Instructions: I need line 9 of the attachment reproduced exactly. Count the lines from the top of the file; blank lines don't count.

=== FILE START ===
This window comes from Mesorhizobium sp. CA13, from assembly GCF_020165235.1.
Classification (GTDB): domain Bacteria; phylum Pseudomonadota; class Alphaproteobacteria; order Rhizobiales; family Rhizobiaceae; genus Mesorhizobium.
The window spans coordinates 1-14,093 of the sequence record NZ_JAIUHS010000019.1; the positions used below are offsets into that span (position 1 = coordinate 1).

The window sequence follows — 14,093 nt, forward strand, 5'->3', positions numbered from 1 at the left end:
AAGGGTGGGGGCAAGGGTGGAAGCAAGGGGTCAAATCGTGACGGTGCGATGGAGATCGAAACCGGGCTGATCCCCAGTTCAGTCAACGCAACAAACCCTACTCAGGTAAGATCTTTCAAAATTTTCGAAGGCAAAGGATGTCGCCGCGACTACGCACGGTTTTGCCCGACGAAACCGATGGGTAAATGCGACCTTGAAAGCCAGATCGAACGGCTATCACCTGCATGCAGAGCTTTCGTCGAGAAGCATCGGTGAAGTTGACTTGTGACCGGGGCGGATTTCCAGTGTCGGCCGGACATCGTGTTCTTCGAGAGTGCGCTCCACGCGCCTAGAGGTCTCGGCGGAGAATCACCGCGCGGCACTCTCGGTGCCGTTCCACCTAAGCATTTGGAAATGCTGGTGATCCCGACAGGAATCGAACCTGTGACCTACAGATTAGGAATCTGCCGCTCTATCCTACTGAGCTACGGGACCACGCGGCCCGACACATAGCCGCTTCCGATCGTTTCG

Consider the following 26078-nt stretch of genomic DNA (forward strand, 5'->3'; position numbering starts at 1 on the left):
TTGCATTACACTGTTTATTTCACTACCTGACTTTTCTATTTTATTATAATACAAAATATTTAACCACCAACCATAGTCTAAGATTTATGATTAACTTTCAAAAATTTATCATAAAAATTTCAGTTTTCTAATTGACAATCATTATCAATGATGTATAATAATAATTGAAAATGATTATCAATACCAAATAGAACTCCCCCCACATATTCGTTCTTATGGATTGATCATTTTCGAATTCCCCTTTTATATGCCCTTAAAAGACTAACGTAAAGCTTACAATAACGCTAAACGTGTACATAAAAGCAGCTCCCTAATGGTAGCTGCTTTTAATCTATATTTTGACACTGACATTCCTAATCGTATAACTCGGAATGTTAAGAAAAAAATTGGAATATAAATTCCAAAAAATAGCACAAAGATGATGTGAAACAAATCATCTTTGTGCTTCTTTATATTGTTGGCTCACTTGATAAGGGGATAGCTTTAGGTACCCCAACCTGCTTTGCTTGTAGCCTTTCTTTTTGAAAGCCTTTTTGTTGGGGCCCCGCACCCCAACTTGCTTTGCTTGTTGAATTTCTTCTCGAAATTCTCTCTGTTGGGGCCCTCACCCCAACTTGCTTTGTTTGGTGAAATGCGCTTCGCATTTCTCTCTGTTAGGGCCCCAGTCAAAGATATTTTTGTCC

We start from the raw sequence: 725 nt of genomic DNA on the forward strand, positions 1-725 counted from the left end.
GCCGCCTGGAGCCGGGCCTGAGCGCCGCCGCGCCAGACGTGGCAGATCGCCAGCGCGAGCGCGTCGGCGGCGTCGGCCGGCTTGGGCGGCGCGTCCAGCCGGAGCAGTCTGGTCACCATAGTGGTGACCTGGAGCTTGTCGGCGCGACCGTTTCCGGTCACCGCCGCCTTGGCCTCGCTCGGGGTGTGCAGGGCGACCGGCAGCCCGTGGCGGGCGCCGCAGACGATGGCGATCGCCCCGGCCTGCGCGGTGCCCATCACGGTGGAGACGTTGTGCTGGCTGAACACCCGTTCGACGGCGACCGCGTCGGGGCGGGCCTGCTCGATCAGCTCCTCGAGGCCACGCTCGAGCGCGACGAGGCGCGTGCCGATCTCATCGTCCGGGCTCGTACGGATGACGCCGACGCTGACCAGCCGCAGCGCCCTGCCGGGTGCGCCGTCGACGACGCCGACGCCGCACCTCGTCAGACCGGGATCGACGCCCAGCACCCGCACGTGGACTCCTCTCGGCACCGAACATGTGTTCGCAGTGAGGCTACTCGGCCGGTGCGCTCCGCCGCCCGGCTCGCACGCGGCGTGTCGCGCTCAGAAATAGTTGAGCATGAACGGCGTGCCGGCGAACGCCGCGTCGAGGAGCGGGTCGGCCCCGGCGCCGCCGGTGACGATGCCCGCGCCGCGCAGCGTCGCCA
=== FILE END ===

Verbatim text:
GCCGCCTGGAGCCGGGCCTGAGCGCCGCCGCGCCAGACGTGGCAGATCGCCAGCGCGAGCGCGTCGGCGGCGTCGGCCGGCTTGGGCGGCGCGTCCAGCCGGAGCAGTCTGGTCACCATAGTGGTGACCTGGAGCTTGTCGGCGCGACCGTTTCCGGTCACCGCCGCCTTGGCCTCGCTCGGGGTGTGCAGGGCGACCGGCAGCCCGTGGCGGGCGCCGCAGACGATGGCGATCGCCCCGGCCTGCGCGGTGCCCATCACGGTGGAGACGTTGTGCTGGCTGAACACCCGTTCGACGGCGACCGCGTCGGGGCGGGCCTGCTCGATCAGCTCCTCGAGGCCACGCTCGAGCGCGACGAGGCGCGTGCCGATCTCATCGTCCGGGCTCGTACGGATGACGCCGACGCTGACCAGCCGCAGCGCCCTGCCGGGTGCGCCGTCGACGACGCCGACGCCGCACCTCGTCAGACCGGGATCGACGCCCAGCACCCGCACGTGGACTCCTCTCGGCACCGAACATGTGTTCGCAGTGAGGCTACTCGGCCGGTGCGCTCCGCCGCCCGGCTCGCACGCGGCGTGTCGCGCTCAGAAATAGTTGAGCATGAACGGCGTGCCGGCGAACGCCGCGTCGAGGAGCGGGTCGGCCCCGGCGCCGCCGGTGACGATGCCCGCGCCGCGCAGCGTCGCCA